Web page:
Thu | May 25, 2017

Understanding the cost of energy in Jamaica (Part 2) - ‘Electricity cost poised to come down’

Published:Sunday | May 3, 2015 | 5:00 AMDan Theoc

In looking at the overall cost of electricity (COE), one must consider how all different costs interact, and how supply and demand are satisfied.

The utility business has a significant amount of fixed capacity costs associated with the transmission and distribution (T&D) network as well as the generation assets - whether owned by Jamaica Public Service Company (JPS) or the independent power producers.

These costs do not vary with actual electricity usage, as these assets are in place to meet the highest (peak) demand on the system at any point in time. This includes the annualised costs of poles, lines, transformers, sub-stations and the generation equipment which are in place to meet the peak demand.

So, while we discuss the cost of electricity in terms of US cents per kilowatt-hour (kWh), it is important to appreciate that the fuel cost is completely variable but the non-fuel costs (or capacity costs) are not.

Based on a recent cost of service study, we identified that 88 per cent of the non-fuel costs are fixed (related to capacity) and only 12 per cent vary with changes in energy consumption.

So, when we talk about serving a customer today for an average cost of US25c, it's important to appreciate that the fuel component is completely variable (now about US13c) but most of the non-fuel costs are fixed (circa US10.5c per kWh).

This is an important consideration, as persons look at options to reduce their energy consumption or look to go partially off the grid. In order for all persons to pay for their fair use of capacity, energy consumption will not be the real criterion but their capacity (or demand) requirement.


The cost of capacity to meet peak demand


It is important to note that energy is produced (or supplied) to instantly meet the total demand on the system. So, we must have enough generation running to instantly match supply with the demand. If the supply is not sufficient, then some customers will experience power outages.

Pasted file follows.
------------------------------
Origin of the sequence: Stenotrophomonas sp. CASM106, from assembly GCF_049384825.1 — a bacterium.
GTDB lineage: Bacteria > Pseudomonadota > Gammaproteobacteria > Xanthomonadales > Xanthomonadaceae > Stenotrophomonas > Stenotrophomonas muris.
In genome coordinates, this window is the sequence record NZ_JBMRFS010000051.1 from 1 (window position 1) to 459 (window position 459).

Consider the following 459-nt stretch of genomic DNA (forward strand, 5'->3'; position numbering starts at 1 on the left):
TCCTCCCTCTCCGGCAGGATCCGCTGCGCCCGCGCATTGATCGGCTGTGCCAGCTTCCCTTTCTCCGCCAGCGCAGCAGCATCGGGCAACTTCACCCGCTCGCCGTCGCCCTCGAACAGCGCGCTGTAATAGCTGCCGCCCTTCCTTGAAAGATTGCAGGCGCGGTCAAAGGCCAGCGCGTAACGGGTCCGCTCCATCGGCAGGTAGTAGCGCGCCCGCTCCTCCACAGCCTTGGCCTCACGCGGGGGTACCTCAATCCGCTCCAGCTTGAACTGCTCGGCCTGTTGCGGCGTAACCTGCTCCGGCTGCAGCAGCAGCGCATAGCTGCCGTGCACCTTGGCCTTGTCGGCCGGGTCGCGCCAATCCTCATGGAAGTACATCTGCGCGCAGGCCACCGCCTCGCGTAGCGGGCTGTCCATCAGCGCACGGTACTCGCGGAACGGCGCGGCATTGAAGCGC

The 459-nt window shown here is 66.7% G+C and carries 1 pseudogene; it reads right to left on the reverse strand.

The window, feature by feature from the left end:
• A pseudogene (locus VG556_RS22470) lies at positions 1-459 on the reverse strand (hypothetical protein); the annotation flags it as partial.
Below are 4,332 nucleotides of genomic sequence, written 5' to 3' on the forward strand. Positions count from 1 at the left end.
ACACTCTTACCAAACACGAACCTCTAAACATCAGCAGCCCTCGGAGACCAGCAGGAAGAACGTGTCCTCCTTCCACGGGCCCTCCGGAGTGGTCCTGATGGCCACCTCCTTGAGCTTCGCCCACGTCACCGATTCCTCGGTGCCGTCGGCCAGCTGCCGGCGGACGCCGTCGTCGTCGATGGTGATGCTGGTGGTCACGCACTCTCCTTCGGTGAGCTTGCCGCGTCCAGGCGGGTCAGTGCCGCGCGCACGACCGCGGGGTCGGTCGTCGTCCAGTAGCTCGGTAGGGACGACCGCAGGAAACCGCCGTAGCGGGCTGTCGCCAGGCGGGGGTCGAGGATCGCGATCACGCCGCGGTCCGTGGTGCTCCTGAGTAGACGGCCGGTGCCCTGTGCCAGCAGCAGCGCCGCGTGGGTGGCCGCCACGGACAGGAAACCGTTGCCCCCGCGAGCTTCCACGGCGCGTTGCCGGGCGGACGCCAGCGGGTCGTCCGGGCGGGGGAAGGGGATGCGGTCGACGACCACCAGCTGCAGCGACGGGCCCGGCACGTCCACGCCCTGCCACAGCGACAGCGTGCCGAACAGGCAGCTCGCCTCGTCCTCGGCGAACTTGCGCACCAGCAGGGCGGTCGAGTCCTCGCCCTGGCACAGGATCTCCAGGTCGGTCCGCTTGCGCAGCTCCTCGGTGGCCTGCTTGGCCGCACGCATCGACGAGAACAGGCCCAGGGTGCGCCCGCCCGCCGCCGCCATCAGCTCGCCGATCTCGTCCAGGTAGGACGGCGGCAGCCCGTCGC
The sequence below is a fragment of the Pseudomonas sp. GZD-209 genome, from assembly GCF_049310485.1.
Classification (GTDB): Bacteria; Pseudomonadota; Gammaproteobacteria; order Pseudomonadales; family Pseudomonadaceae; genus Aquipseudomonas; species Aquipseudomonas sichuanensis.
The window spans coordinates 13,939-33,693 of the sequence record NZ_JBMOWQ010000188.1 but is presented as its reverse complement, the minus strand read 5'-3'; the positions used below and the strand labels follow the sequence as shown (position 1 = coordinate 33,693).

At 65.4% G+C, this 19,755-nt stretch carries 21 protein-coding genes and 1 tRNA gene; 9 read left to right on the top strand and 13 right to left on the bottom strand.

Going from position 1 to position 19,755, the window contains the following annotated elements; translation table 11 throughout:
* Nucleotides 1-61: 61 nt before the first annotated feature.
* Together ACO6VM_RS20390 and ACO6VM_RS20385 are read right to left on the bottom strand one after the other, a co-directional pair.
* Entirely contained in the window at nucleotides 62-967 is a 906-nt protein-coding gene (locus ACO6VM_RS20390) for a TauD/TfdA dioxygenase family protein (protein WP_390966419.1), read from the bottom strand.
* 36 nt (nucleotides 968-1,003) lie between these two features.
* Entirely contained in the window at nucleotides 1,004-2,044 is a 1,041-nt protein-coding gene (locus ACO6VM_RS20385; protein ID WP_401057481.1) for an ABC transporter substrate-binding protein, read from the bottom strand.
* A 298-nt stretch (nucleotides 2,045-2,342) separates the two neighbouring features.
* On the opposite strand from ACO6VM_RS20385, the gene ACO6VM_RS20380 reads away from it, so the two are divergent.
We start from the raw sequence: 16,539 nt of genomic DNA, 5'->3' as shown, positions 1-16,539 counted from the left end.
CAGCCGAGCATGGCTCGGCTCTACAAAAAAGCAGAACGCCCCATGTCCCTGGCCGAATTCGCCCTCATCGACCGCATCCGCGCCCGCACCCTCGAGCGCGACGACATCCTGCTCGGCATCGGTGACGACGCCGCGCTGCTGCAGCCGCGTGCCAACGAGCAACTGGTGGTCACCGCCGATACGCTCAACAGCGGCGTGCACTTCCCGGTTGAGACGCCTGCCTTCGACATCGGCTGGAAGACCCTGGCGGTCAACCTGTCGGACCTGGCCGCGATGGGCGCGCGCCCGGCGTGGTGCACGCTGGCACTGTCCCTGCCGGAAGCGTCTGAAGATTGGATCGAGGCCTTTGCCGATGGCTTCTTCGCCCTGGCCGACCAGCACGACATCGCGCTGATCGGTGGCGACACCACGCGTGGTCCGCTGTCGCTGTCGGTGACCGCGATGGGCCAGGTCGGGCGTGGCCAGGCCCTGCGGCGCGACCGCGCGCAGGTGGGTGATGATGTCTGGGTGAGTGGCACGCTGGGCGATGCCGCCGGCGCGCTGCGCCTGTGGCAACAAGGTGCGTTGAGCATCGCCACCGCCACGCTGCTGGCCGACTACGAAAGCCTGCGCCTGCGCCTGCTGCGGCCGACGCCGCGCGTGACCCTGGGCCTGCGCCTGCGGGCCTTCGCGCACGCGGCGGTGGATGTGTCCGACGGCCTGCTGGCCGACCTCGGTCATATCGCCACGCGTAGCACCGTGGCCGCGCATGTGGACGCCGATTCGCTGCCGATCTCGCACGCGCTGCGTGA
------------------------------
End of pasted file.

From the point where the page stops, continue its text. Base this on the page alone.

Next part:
This brings the resource (generation supply) issue into consideration. Jamaica has a peak power demand that occurs between 6 and 9 p.m., amounting to approximately 620 megawatts (MW). This can only be reliably supplied from baseload (or firm) capacity and cannot be reliably served from intermittent resources such as solar or wind.

It's for this reason that we must focus on low-cost base-load generation for the next round of generation. That's why it is equally important to appreciate that US13c wind or solar power will not be comparable to US13c baseload generation, as those resources will not be available for serving the peak demand, due to their intermittent nature and, therefore, have to be backed up by baseload capacity to guarantee the reliability of supply.

While distributed solar generation certainly has its place, we must ensure that we are comparing apples with apples and counting all of the costs when looking at the real cost of electricity.

As long as the distributed generation has to connect to the grid, then we have to count all of the capacity costs previously discussed.

There is also a limit to how much intermittent generation resources can be integrated into the grid before causing system stability concerns - resulting in additional resources (and costs) to stabilise the grid. This can be a complex exercise and requires an integrated resource plan (IRP) to fully analyse.


The cost of theft


On the T&D side of the business, the main challenge is commercial losses, or the theft of electricity. While JPS has 600,000 legitimate customers, we also have approximately 180,000 illegal users and total commercial losses of approximately 18 per cent.

As a country, we must find a solution to the problem of electricity theft. This crime is costing Jamaica in the region of US$115 million in wasted fuel per annum, based on the total fuel purchased in 2014.

We must understand and address the root causes of this socio-economic problem if we are truly to resolve electricity theft. This requires a targeted social intervention programme with the appropriate safety net and subsidies for those who truly cannot afford the product, coupled with customer education and training to learn to use the produce wisely (i.e., energy conservation). It also requires stiffer penalties and increased law enforcement to limit the extent of the theft of service.


Growing to reduce the cost of electricity


Lastly, I do wish to emphasise the importance of growth for the economy and for lowering the COE further. As we grow the customer base (i.e., add or regularise more customers) and add new low-cost generation, we expect to be able to supply large industrial customers with a COE of US18c (the COE for large industrial customers today is approximately US21c).

Additionally, if we can eliminate commercial losses over the next decade, we can further reduce the COE by US2c per kWh for all customers.

The importance of centralised planning and execution cannot be overemphasised, to ensure that we are implementing solutions that help to lower the cost of electricity for all customers on the grid. Based on the planned projects for the next three years which have been approved by Electricity Sector Enterprise Team, I am confident that Jamaica will have the third lowest cost of energy in the Caribbean, something we should all look forward too.

- Dan Theoc is JPS's chief financial officer